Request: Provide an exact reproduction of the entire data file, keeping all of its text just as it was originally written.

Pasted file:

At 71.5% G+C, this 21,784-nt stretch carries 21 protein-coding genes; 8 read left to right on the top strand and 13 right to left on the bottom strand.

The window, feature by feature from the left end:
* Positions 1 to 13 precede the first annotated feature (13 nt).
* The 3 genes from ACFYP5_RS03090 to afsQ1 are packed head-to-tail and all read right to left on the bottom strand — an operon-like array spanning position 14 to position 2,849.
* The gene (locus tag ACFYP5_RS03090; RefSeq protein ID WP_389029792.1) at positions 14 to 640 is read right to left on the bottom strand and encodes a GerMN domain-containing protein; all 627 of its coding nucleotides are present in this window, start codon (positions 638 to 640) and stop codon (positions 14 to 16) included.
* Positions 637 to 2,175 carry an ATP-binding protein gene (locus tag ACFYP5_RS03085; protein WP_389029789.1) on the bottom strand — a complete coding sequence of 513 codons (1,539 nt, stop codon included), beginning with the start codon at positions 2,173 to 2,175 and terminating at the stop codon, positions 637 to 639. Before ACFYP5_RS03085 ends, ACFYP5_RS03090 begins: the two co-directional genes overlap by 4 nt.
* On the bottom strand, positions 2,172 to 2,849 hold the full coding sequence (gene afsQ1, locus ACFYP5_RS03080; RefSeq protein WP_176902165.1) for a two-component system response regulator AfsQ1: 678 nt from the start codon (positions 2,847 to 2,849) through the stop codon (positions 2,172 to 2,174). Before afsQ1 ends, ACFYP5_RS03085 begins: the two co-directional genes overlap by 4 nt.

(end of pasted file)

At 71.5% G+C, this 21,784-nt stretch carries 21 protein-coding genes; 8 read left to right on the top strand and 13 right to left on the bottom strand.

The window, feature by feature from the left end:
* Positions 1 to 13 precede the first annotated feature (13 nt).
* The 3 genes from ACFYP5_RS03090 to afsQ1 are packed head-to-tail and all read right to left on the bottom strand — an operon-like array spanning position 14 to position 2,849.
* The gene (locus tag ACFYP5_RS03090; RefSeq protein ID WP_389029792.1) at positions 14 to 640 is read right to left on the bottom strand and encodes a GerMN domain-containing protein; all 627 of its coding nucleotides are present in this window, start codon (positions 638 to 640) and stop codon (positions 14 to 16) included.
* Positions 637 to 2,175 carry an ATP-binding protein gene (locus tag ACFYP5_RS03085; protein WP_389029789.1) on the bottom strand — a complete coding sequence of 513 codons (1,539 nt, stop codon included), beginning with the start codon at positions 2,173 to 2,175 and terminating at the stop codon, positions 637 to 639. Before ACFYP5_RS03085 ends, ACFYP5_RS03090 begins: the two co-directional genes overlap by 4 nt.
* On the bottom strand, positions 2,172 to 2,849 hold the full coding sequence (gene afsQ1, locus ACFYP5_RS03080; RefSeq protein WP_176902165.1) for a two-component system response regulator AfsQ1: 678 nt from the start codon (positions 2,847 to 2,849) through the stop codon (positions 2,172 to 2,174). Before afsQ1 ends, ACFYP5_RS03085 begins: the two co-directional genes overlap by 4 nt.